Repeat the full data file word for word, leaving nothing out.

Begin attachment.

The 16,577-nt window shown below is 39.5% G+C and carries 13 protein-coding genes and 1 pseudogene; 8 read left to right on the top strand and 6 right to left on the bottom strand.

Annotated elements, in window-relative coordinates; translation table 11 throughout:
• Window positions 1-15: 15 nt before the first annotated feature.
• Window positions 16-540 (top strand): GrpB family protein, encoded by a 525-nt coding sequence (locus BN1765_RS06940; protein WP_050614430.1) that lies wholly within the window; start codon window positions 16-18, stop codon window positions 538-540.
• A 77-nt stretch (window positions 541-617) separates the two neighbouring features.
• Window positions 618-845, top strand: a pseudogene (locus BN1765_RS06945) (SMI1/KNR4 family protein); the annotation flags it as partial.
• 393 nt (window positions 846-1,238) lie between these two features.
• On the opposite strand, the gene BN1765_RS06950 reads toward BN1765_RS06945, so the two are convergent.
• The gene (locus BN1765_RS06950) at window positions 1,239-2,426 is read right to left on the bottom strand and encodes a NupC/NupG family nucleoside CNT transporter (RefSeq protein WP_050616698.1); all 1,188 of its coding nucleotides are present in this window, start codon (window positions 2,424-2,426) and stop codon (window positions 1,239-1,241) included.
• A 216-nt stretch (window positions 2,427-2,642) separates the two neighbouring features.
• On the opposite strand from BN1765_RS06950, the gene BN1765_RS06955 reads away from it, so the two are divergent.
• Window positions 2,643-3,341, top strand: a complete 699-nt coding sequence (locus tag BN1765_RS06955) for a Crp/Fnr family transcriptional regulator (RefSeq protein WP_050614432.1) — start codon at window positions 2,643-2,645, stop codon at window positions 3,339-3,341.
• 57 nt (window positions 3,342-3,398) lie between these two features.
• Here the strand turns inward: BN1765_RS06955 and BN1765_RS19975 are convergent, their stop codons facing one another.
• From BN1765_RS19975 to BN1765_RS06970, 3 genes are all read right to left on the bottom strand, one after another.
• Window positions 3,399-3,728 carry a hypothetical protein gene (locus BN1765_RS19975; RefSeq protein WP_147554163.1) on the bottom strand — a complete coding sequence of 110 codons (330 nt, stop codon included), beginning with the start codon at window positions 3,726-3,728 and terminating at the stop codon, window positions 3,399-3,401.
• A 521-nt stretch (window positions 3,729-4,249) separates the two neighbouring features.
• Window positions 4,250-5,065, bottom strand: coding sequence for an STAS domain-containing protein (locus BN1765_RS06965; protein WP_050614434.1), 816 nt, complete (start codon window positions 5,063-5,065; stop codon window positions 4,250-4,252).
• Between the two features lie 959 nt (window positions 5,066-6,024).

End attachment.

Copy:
The 16,577-nt window shown below is 39.5% G+C and carries 13 protein-coding genes and 1 pseudogene; 8 read left to right on the top strand and 6 right to left on the bottom strand.

Annotated elements, in window-relative coordinates; translation table 11 throughout:
• Window positions 1-15: 15 nt before the first annotated feature.
• Window positions 16-540 (top strand): GrpB family protein, encoded by a 525-nt coding sequence (locus BN1765_RS06940; protein WP_050614430.1) that lies wholly within the window; start codon window positions 16-18, stop codon window positions 538-540.
• A 77-nt stretch (window positions 541-617) separates the two neighbouring features.
• Window positions 618-845, top strand: a pseudogene (locus BN1765_RS06945) (SMI1/KNR4 family protein); the annotation flags it as partial.
• 393 nt (window positions 846-1,238) lie between these two features.
• On the opposite strand, the gene BN1765_RS06950 reads toward BN1765_RS06945, so the two are convergent.
• The gene (locus BN1765_RS06950) at window positions 1,239-2,426 is read right to left on the bottom strand and encodes a NupC/NupG family nucleoside CNT transporter (RefSeq protein WP_050616698.1); all 1,188 of its coding nucleotides are present in this window, start codon (window positions 2,424-2,426) and stop codon (window positions 1,239-1,241) included.
• A 216-nt stretch (window positions 2,427-2,642) separates the two neighbouring features.
• On the opposite strand from BN1765_RS06950, the gene BN1765_RS06955 reads away from it, so the two are divergent.
• Window positions 2,643-3,341, top strand: a complete 699-nt coding sequence (locus tag BN1765_RS06955) for a Crp/Fnr family transcriptional regulator (RefSeq protein WP_050614432.1) — start codon at window positions 2,643-2,645, stop codon at window positions 3,339-3,341.
• 57 nt (window positions 3,342-3,398) lie between these two features.
• Here the strand turns inward: BN1765_RS06955 and BN1765_RS19975 are convergent, their stop codons facing one another.
• From BN1765_RS19975 to BN1765_RS06970, 3 genes are all read right to left on the bottom strand, one after another.
• Window positions 3,399-3,728 carry a hypothetical protein gene (locus BN1765_RS19975; RefSeq protein WP_147554163.1) on the bottom strand — a complete coding sequence of 110 codons (330 nt, stop codon included), beginning with the start codon at window positions 3,726-3,728 and terminating at the stop codon, window positions 3,399-3,401.
• A 521-nt stretch (window positions 3,729-4,249) separates the two neighbouring features.
• Window positions 4,250-5,065, bottom strand: coding sequence for an STAS domain-containing protein (locus BN1765_RS06965; protein WP_050614434.1), 816 nt, complete (start codon window positions 5,063-5,065; stop codon window positions 4,250-4,252).
• Between the two features lie 959 nt (window positions 5,066-6,024).